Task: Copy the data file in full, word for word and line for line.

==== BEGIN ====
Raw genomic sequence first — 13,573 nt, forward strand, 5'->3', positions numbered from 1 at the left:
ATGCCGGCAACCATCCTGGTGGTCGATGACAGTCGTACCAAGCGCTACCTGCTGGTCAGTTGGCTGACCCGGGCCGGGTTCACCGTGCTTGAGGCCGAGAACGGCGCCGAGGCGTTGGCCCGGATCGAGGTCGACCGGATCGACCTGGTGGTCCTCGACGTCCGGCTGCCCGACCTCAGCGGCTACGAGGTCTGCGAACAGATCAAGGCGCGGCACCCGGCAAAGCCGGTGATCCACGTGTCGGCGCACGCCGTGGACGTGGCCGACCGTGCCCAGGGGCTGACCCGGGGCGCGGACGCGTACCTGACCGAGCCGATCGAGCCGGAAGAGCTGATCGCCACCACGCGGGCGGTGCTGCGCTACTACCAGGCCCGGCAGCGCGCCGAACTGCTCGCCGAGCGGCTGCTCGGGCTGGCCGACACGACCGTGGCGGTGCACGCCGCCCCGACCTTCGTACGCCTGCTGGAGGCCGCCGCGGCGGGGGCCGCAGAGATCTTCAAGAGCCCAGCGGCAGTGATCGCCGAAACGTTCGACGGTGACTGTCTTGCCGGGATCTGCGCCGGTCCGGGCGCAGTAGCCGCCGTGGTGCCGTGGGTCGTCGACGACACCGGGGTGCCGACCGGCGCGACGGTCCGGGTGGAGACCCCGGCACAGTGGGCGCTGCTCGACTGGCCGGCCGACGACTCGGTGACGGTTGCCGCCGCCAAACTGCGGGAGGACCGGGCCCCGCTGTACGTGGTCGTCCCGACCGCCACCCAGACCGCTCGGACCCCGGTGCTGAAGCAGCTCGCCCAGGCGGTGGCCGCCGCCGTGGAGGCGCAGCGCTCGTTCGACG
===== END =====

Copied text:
Raw genomic sequence first — 13,573 nt, forward strand, 5'->3', positions numbered from 1 at the left:
ATGCCGGCAACCATCCTGGTGGTCGATGACAGTCGTACCAAGCGCTACCTGCTGGTCAGTTGGCTGACCCGGGCCGGGTTCACCGTGCTTGAGGCCGAGAACGGCGCCGAGGCGTTGGCCCGGATCGAGGTCGACCGGATCGACCTGGTGGTCCTCGACGTCCGGCTGCCCGACCTCAGCGGCTACGAGGTCTGCGAACAGATCAAGGCGCGGCACCCGGCAAAGCCGGTGATCCACGTGTCGGCGCACGCCGTGGACGTGGCCGACCGTGCCCAGGGGCTGACCCGGGGCGCGGACGCGTACCTGACCGAGCCGATCGAGCCGGAAGAGCTGATCGCCACCACGCGGGCGGTGCTGCGCTACTACCAGGCCCGGCAGCGCGCCGAACTGCTCGCCGAGCGGCTGCTCGGGCTGGCCGACACGACCGTGGCGGTGCACGCCGCCCCGACCTTCGTACGCCTGCTGGAGGCCGCCGCGGCGGGGGCCGCAGAGATCTTCAAGAGCCCAGCGGCAGTGATCGCCGAAACGTTCGACGGTGACTGTCTTGCCGGGATCTGCGCCGGTCCGGGCGCAGTAGCCGCCGTGGTGCCGTGGGTCGTCGACGACACCGGGGTGCCGACCGGCGCGACGGTCCGGGTGGAGACCCCGGCACAGTGGGCGCTGCTCGACTGGCCGGCCGACGACTCGGTGACGGTTGCCGCCGCCAAACTGCGGGAGGACCGGGCCCCGCTGTACGTGGTCGTCCCGACCGCCACCCAGACCGCTCGGACCCCGGTGCTGAAGCAGCTCGCCCAGGCGGTGGCCGCCGCCGTGGAGGCGCAGCGCTCGTTCGACG